"Eyes without a Face blows me away every time I see it – sensual, dark, mysterious and visionary. There still isn’t anything quite like it, despite the endless trail of directors indebted to its powers even to this day"
- Peter Strickland
In a manifestation of guilt unlike any other, Eyes Without a Face explores the lengths that people will reach in an attempt to turn back time on their greatest mistakes. French director George Franju's extraordinary film is as poetic in its obsessions as it is horrifying in its subject matter.
A brilliant doctor (Pierre Brasseur) takes up residence in a secluded villa accompanied by his reclusive daughter (Édith Scob) and his surgical partner. While the outside world remains at bay, the surreal world inside the villa is transformed by the horrors carried out within its walls. In order to fix his greatest regret, disfiguring his daughter in an accident that he caused, the doctor has resorted to kidnapping young women and attempting brutal and ultimately unsuccessful face transplants with his daughter as the unwilling recipient.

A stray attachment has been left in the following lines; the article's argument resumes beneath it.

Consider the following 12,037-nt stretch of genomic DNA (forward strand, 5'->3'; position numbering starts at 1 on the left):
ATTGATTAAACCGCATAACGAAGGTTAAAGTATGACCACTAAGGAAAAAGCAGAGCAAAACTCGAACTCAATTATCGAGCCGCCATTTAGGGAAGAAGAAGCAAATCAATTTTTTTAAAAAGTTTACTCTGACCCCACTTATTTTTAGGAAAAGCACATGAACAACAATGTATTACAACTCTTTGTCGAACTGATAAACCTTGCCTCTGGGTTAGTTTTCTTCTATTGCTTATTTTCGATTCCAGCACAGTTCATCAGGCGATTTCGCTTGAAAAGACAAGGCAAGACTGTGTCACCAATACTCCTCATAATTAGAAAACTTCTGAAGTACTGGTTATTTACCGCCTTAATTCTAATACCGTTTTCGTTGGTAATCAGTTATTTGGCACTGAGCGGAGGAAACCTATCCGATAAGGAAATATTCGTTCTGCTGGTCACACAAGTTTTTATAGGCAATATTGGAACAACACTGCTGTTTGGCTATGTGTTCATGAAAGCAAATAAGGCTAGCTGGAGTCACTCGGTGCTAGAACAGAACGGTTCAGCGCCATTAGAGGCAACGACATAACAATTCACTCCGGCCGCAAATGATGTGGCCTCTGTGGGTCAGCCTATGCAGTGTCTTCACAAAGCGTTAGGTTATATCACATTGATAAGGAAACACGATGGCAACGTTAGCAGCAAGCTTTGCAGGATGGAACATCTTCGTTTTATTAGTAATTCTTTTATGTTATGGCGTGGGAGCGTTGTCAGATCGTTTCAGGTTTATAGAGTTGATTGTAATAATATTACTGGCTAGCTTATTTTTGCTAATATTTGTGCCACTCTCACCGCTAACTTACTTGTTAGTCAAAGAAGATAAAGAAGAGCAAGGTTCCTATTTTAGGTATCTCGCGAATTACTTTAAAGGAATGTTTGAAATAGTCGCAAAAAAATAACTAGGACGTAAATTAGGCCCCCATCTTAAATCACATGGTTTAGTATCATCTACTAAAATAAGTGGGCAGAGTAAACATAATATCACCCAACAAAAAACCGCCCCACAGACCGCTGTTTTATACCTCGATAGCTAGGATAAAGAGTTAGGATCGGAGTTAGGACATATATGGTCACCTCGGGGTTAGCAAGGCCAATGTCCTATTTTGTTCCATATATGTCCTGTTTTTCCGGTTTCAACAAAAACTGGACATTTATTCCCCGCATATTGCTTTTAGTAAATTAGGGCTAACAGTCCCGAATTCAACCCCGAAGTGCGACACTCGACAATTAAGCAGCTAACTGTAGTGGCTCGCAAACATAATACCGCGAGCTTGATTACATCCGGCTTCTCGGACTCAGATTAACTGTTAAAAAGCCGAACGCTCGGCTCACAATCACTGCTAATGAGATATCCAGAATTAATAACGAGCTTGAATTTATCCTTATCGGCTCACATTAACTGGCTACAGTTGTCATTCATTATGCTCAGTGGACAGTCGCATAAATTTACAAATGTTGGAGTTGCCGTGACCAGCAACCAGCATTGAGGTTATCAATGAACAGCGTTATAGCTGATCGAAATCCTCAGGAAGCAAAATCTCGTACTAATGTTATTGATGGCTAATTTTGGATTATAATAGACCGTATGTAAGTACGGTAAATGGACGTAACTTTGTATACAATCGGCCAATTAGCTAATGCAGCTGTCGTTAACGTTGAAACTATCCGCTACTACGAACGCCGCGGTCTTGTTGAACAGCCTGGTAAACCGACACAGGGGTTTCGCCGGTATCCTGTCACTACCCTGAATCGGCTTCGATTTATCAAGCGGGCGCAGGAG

With a gorgeous and surreal set that makes the mind reel as much as the plot itself, it is easy to draw parallels to Peter Strickland’s uncanny ability to construct surrealist environments in which to carry out his beautifully absurdist horror.